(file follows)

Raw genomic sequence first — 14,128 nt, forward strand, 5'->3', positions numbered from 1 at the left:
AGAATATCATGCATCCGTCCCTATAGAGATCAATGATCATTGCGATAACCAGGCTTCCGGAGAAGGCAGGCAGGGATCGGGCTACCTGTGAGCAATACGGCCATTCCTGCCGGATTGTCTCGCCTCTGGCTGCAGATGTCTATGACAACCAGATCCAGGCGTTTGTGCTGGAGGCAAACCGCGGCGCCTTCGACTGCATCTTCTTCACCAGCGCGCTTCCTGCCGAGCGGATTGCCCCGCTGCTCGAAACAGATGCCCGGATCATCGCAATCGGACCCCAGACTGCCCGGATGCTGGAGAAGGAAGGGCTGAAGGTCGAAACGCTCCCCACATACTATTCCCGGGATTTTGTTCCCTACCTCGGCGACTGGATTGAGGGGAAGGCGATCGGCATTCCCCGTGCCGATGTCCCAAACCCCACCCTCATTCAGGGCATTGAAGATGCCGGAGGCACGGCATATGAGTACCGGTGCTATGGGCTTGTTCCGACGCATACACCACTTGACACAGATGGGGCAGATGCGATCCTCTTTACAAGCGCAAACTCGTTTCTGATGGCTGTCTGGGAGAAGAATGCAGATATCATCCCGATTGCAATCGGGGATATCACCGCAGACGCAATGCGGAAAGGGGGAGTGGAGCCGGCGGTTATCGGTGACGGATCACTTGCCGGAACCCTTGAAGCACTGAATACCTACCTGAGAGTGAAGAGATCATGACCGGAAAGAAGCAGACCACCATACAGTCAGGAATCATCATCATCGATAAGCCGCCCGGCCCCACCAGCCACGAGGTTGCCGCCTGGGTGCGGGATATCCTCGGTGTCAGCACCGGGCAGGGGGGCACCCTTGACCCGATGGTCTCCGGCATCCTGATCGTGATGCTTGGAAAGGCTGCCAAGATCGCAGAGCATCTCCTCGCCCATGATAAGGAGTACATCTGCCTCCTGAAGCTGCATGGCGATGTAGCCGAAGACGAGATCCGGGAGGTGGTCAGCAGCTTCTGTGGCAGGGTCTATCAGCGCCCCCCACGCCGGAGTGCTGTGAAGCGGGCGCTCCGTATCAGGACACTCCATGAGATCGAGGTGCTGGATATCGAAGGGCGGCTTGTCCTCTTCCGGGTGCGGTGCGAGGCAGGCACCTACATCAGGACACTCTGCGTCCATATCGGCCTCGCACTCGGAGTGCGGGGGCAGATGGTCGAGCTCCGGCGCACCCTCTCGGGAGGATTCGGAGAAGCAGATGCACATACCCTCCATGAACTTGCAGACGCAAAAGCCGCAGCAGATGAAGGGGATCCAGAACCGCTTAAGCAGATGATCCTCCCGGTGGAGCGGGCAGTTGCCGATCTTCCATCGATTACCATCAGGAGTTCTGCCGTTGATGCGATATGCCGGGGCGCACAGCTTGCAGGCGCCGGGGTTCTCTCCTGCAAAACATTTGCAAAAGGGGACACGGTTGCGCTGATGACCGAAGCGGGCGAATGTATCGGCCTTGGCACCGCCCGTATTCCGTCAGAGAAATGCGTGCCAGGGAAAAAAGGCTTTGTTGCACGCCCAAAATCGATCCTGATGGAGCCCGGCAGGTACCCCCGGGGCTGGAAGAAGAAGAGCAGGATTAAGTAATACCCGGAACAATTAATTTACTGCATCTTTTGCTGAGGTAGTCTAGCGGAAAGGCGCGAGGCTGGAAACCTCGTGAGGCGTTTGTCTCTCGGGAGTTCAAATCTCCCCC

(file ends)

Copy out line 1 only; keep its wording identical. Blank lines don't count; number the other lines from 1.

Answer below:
Raw genomic sequence first — 14,128 nt, forward strand, 5'->3', positions numbered from 1 at the left: